The population of the Faroe Islands tripled in the 1800’s, and the same thing happened in the 1900’s. The migrations to and from the islands have fluctuated a lot, and for several periods the emigration has been great. The 1990’s became a turbulent period in the Faroe Islands. There was a serious crisis in the country’s finances, and it affected production, the size and composition of the population, and politics. The population had its maximum in 1989 with 47,800, but decreased by 5,500 until 1995 due to large emigration, especially to Denmark. After 1995, it has progressed steadily. There has been an annual net migration of 200-400, so that the population in 2006 is over 48,000. The regional distribution of growth has been uneven; thus, Tórshavn has further strengthened its position and now has over 18,000 residents, corresponding to approximately 40% of the population. The worst has been the southern and western islands.

Faroe Islands – climate

Seen in relation to the northern location, the climate of the Faroe Islands is mild with cool summers (average for July: 11 °C) and very mild winters (average for January: 3 °C). The annual precipitation is on average more than twice as large as in Denmark (approximately 1600 mm) and distributed evenly throughout the year, however with a little more precipitation in winter. The weather is characterized by frequent shifts, but is often windy, humid and foggy.

The precipitation falls as front rain in connection with the numerous cyclones of the polar front, which most often pass the Faroe Islands from western directions. The fact that the temperature difference between summer and winter is small is due to the islands’ oceanic location, which slows down both cooling in winter and warming in summer. The Gulf Stream also contributes to the mildness of winters.

In Martin Vahl’s climate system, the Faroe Islands are located in the temperate coniferous forest belt, but there is no actual forest on the islands. On the other hand, grass has excellent growth conditions, and the large flocks of sheep thus have excellent grazing.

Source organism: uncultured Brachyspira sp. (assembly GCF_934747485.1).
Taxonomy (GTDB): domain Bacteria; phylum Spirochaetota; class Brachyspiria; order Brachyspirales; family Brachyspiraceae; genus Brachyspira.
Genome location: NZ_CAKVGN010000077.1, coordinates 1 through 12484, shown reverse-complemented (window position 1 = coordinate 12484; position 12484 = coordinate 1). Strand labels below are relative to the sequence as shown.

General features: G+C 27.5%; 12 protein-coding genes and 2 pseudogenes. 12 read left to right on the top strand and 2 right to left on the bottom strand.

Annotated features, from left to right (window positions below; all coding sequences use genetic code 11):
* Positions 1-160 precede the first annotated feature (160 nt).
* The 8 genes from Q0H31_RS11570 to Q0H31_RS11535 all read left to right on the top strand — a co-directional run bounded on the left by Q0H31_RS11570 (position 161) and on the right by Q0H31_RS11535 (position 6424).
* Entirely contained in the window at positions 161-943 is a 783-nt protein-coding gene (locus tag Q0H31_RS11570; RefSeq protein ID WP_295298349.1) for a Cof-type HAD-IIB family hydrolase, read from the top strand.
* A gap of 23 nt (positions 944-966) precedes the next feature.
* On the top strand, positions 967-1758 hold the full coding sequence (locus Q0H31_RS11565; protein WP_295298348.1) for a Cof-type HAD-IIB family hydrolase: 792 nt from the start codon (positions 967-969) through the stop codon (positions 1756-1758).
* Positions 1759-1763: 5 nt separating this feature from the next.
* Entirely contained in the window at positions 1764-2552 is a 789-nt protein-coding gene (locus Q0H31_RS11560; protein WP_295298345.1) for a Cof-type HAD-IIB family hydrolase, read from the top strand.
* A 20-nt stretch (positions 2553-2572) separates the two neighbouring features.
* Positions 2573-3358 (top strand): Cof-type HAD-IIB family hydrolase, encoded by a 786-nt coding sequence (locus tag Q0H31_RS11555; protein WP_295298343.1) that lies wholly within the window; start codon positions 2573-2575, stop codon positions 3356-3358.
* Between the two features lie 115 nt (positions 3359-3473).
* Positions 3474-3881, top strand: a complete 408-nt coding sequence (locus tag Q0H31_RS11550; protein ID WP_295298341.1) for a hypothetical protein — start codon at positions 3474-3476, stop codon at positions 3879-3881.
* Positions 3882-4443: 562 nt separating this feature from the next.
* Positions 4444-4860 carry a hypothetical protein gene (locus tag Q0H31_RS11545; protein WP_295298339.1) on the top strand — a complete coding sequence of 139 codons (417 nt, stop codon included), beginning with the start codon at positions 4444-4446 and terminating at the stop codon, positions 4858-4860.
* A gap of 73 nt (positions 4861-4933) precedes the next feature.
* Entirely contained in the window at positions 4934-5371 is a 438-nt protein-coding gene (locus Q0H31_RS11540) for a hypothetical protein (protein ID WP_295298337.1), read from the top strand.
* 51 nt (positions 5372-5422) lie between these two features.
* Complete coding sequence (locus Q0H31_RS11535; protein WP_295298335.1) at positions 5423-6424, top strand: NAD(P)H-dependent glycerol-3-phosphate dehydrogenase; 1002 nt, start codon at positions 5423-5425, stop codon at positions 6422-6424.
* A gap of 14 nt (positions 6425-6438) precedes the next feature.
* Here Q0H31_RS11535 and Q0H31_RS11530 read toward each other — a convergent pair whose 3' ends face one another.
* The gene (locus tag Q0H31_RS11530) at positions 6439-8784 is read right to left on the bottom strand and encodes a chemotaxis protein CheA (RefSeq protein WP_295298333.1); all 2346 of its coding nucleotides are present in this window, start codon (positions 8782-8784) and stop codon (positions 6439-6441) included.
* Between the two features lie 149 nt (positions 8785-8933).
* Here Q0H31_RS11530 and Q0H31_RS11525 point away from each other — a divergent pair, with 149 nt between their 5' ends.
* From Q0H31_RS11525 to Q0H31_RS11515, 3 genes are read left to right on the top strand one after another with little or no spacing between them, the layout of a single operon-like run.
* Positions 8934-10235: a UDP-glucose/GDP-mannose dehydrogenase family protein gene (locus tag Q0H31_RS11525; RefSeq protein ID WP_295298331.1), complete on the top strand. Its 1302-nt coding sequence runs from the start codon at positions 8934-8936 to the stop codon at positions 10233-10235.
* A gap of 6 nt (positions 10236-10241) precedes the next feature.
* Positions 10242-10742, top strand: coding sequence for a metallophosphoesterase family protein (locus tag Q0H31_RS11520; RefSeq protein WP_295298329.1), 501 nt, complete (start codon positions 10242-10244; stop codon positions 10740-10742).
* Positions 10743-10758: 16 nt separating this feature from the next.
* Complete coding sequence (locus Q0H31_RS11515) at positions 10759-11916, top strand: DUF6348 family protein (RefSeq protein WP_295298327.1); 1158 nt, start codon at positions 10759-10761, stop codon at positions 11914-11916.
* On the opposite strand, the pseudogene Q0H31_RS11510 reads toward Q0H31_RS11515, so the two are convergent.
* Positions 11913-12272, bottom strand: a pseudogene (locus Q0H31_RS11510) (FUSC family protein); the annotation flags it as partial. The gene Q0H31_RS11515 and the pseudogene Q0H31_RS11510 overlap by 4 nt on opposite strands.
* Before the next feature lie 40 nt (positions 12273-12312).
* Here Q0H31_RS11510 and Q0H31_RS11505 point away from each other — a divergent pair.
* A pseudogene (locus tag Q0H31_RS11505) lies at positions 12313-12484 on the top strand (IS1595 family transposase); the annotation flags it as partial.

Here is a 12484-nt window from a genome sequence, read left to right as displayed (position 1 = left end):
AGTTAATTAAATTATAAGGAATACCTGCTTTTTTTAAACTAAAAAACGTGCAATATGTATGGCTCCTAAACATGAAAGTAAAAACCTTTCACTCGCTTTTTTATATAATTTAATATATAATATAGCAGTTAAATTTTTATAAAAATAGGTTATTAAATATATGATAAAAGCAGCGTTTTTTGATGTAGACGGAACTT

Faroe Islands – geology

The Faroe Islands are located on the northern part of the submarine Faroe Islands-Rockall plateau, a microcontinent completely or partially detached from Europe. The islands are made up of basaltic lava with subordinate layers of volcanic ash, clay and coal. The lava, which extends over most of the Faroe Islands-Rockall plateau, is formed for approximately 60 million years ago in connection with the incipient division between Greenland and Europe and has a cumulative layer thickness above sea level of approximately 3000 m. In addition, according to a borehole in the lower part of the exposed layer series, a further at least 2000 m below sea level.

The lava can be divided into three series. The lower series, which also includes the pierced layers, is made up of relatively uniform lava flows, usually approximately 20 m thick. After the formation of these oldest known lavas, there has been a break in the volcanic activity, where layers of clay and coal were deposited. The middle and upper series are made up of many, often quite thin lava flows with a considerable variation in the chemical composition. They often contain close-knit granules of olivine or plagioclase. During crustal movements after (and possibly already during) the formation of the lavas, these have been tilted and slightly folded, so that they slope a few degrees to the northeast, east or southeast. In Kvartær, the Faroe Islands have been covered by glaciers, and many of the characteristic shapes of the glacial landscape such as bottoms and U-shaped valleys have been developed.

The coals over the lower basalt series have been mined for domestic use, but mining has almost ceased. After large discoveries of hydrocarbons on the continental shelf north of Scotland, there is considerable interest in looking for oil and gas in the sediments that, according to geophysical studies, are below the lava.